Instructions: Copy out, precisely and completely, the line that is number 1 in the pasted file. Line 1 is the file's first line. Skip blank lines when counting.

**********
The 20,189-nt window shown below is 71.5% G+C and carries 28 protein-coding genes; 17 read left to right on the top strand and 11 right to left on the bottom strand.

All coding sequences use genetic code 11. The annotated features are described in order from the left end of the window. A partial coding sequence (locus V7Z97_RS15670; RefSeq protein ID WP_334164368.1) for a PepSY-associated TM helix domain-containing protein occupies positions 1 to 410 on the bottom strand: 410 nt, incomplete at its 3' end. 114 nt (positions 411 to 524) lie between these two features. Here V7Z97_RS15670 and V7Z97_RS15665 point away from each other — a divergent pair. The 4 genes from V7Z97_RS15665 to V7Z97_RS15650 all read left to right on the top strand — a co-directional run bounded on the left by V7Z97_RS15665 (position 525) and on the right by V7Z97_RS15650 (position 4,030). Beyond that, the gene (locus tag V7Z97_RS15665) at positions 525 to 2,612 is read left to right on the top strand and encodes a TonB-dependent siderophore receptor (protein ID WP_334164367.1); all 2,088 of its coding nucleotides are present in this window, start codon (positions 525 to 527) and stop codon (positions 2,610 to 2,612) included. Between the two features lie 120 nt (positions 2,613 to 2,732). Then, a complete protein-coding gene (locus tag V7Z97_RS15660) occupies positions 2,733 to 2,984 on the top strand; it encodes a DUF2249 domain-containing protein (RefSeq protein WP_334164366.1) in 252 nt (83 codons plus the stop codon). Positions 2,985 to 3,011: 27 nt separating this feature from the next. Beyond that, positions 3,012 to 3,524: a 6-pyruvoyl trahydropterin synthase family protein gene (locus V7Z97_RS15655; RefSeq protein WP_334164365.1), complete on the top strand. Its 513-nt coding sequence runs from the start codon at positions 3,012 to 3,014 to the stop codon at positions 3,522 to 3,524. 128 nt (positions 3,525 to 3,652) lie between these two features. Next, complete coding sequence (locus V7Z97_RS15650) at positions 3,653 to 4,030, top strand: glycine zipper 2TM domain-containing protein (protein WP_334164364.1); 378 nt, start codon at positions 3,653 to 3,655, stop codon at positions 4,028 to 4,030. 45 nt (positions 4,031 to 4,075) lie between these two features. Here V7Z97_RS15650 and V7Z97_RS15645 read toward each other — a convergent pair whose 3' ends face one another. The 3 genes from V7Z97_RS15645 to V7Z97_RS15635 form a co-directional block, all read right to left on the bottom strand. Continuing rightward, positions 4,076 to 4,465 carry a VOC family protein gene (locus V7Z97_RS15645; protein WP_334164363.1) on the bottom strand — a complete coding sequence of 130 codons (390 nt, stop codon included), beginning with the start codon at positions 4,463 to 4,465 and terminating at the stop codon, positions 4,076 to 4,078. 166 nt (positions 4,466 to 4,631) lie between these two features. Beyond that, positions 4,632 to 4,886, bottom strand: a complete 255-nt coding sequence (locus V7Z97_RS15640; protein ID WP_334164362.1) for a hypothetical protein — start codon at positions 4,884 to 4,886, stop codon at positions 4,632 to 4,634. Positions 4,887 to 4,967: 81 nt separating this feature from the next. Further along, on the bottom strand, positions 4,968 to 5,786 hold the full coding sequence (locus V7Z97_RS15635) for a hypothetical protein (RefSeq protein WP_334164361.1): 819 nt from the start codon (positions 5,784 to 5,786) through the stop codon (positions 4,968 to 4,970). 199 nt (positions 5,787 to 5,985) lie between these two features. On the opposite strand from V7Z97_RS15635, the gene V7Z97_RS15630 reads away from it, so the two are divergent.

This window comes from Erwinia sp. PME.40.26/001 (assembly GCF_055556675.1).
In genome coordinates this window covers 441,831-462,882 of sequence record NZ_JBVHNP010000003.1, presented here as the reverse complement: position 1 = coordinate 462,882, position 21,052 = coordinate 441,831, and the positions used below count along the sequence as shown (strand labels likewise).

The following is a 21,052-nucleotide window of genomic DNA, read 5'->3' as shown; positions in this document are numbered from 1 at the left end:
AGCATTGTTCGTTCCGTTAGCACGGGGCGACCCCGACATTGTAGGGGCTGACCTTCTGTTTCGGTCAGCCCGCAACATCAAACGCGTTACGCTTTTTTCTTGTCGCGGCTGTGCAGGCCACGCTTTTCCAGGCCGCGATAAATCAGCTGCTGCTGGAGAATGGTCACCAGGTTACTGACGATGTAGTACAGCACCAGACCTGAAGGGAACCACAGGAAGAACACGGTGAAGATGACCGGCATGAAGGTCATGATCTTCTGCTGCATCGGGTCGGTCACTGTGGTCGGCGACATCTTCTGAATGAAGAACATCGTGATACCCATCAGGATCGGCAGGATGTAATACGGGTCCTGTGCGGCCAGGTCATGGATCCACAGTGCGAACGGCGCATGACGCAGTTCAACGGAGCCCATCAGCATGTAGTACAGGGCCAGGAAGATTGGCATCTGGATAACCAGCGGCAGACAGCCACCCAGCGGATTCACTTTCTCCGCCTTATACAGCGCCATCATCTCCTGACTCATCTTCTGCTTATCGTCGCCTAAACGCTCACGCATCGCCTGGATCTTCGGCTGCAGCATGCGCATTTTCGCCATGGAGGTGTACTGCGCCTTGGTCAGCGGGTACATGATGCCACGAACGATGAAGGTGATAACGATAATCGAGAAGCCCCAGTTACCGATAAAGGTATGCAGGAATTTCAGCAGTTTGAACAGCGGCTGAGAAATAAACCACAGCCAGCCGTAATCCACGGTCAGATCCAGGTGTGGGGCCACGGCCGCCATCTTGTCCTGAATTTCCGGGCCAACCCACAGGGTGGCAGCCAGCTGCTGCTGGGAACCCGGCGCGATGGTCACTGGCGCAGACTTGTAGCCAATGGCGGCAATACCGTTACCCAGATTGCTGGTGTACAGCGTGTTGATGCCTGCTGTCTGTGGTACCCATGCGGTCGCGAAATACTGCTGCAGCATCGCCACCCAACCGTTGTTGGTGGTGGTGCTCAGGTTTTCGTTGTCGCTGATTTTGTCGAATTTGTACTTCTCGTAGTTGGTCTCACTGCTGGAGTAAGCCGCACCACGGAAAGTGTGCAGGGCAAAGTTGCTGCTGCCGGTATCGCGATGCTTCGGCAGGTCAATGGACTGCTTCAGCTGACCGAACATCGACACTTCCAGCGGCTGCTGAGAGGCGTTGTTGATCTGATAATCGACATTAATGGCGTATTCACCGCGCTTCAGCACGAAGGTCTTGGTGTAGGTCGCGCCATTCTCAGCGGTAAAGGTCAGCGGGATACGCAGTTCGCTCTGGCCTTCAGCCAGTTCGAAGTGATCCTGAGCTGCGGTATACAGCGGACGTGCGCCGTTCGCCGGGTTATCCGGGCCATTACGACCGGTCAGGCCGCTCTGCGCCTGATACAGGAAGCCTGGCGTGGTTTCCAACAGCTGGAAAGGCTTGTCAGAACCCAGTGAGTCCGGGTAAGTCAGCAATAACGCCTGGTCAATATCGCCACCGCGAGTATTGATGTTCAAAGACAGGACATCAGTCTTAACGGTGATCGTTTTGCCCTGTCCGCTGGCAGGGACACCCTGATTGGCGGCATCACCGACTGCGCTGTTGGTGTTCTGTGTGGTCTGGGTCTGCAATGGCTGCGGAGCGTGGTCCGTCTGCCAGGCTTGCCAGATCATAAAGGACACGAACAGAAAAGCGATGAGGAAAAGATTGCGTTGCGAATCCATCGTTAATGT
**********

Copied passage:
The 20,189-nt window shown below is 71.5% G+C and carries 28 protein-coding genes; 17 read left to right on the top strand and 11 right to left on the bottom strand.